A consumer in a food chain is a living creature that eats organisms from a different population. A consumer is a heterotroph and a producer is an autotroph. Both are organisms that obtain energy from other living things... Like sea angels, they take in organic moles by consuming other organisms, so they are commonly called consumers. Heterotrophs can be classified by what they usually eat as herbivores, carnivores, omnivores, or decomposers.[1] On the other hand, autotrophs are organisms that use energy directly from the sun or from chemical bonds. Autotrophs are vital to all ecosystems because all organisms need organic molecules, and only autotrophs can produce them from inorganic compounds.[1] Autotrophs are classified as either photoautotrophs (which get energy from the sun, like plants) or chemoautotrophs (which get energy from chemical bonds, like certain bacteria).

Consumers are typically viewed as predatory animals such as meat-eaters. However, herbivorous animals and parasitic fungi are also consumers. To be a consumer, an organism does not necessarily need to be carnivorous; it could only eat plants (producers), in which case it would be located in the first level of the food chain above the producers. Some carnivorous plants, like the Venus flytrap, are classified as both a producer and a consumer.[2] Consumers are therefore anything that eats; hence the word consume which means to eat.

Levels of the food chain

Within an ecological food chain, consumers are categorized into primary consumers, secondary consumers, and tertiary consumers.[3] Primary consumers are herbivores, feeding on plants. Caterpillars, insects, grasshoppers, termites and hummingbirds are all examples of primary consumers because they only eat autotrophs (plants). There are certain primary consumers that are called specialists because they only eat one type of producers. An example is the koala, because it feeds only on eucalyptus leaves. Primary consumers that feed on many kinds of plants are called generalists. Secondary consumers, on the other hand, are carnivores, and prey on other animals. Omnivores, which feed on both plants and animals, can also be considered as secondary consumers. Tertiary consumers, which are sometimes also known as apex predators, are usually at the top of food chains, capable of feeding on secondary consumers and primary consumers. Tertiary consumers can be either fully carnivorous or omnivorous. Humans are an example of a tertiary consumer. Both secondary and tertiary consumers must hunt for their food, so they are referred to as predators.[2]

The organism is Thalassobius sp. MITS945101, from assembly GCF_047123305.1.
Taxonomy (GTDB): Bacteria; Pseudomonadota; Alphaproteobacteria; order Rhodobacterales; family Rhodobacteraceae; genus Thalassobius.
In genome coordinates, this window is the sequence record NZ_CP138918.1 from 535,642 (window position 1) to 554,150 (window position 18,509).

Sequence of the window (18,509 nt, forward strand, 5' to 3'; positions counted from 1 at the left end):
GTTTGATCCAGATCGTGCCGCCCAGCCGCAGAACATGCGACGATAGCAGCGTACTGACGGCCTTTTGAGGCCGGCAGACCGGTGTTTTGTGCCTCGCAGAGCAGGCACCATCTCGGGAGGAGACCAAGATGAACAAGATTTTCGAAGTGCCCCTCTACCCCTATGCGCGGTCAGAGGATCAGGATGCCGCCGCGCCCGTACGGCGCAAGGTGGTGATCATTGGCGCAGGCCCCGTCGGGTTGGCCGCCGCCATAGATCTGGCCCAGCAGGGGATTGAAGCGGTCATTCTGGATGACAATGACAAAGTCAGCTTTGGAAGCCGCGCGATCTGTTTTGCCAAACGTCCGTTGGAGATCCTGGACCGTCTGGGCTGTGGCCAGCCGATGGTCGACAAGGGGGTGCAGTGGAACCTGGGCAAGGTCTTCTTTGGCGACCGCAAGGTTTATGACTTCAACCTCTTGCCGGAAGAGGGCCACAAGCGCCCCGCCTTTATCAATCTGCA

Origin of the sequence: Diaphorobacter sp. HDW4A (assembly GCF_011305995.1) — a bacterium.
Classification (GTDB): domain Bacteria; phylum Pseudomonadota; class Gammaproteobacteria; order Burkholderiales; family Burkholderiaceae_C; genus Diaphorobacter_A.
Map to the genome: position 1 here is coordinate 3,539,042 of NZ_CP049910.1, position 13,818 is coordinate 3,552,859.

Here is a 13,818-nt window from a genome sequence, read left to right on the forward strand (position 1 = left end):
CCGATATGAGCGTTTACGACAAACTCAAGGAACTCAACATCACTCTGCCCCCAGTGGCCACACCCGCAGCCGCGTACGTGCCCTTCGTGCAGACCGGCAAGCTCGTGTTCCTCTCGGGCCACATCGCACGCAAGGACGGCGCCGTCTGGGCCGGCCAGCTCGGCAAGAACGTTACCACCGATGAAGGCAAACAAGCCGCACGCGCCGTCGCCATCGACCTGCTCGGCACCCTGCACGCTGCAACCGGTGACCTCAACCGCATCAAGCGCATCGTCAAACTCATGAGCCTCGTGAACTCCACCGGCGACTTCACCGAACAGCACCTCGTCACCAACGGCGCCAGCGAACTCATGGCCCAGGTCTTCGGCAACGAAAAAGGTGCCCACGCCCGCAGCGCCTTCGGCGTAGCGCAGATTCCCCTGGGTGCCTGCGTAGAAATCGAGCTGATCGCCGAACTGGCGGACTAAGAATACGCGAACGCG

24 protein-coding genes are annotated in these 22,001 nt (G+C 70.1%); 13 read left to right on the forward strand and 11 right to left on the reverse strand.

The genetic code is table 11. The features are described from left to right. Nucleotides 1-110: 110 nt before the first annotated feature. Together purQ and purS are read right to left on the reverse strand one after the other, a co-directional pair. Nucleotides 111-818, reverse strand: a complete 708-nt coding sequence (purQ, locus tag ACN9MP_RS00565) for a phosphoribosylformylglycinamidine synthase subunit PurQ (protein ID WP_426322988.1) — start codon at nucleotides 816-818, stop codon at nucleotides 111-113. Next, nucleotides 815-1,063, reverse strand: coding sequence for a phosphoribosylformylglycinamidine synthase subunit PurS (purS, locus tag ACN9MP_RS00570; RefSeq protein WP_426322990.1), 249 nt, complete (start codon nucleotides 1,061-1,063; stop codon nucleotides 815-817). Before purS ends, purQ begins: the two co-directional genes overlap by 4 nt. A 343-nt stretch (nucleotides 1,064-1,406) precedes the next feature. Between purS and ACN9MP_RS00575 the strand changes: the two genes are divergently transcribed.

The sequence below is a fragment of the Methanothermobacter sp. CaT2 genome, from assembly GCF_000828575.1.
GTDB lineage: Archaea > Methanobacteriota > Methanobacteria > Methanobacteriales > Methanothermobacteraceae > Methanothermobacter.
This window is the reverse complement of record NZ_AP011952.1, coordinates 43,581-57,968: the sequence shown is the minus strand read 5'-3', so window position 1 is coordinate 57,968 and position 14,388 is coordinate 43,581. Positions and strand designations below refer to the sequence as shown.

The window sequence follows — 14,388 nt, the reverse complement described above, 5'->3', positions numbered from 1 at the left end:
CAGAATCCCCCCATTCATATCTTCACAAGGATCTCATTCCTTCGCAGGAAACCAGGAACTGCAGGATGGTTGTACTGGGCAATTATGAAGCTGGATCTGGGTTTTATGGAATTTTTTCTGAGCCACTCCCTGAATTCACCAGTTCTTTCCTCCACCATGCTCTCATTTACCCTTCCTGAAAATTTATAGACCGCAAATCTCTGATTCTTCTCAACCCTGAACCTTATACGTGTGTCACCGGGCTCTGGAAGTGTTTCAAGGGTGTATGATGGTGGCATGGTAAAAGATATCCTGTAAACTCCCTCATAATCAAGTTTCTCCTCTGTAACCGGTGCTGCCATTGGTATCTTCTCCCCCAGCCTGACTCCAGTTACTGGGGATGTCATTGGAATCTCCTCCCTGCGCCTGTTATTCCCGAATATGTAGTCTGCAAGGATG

Importance to the ecosystem

In an ecosystem, energy is transferred from level to another as food. A balance in these transfers is vital to the health and stability of an ecosystem.[4] Consumers balance the food chain in an ecosystem by keeping plant populations at a reasonable number. Without proper balance, an ecosystem can collapse and cause the decline of all affected species. This will lead to a severely disrupted ecosystem and a nonfunctional consumer web. In addition, there will be a change in climate, which can further worsen the ecosystem and affect the air quality and water.[5]

See also


  1. ^ a b Grewal, Wakin, Science, Mandeep, Suzanne, Plant (2017). Human Biology Butte. Biology Butte. pp. Energy in Ecosystems.((cite book)): CS1 maint: multiple names: authors list (link)
  2. ^ a b "Venus flytraps' carnivorous ways enable it to do photosynthesis better". Cornell Center for Materials Research. 5 March 2008. Archived from the original on 22 June 2010. Retrieved 9 February 2012.
  3. ^ "Food Chains". Archived from the original on 2009-10-07. Retrieved 2009-09-03.
  4. ^ "Food chains and food webs | WWF". wwf.panda.org. Retrieved 2019-04-29.
  5. ^ "Why do we need to protect biodiversity? - Environment - European Commission". ec.europa.eu. Retrieved 2019-04-29.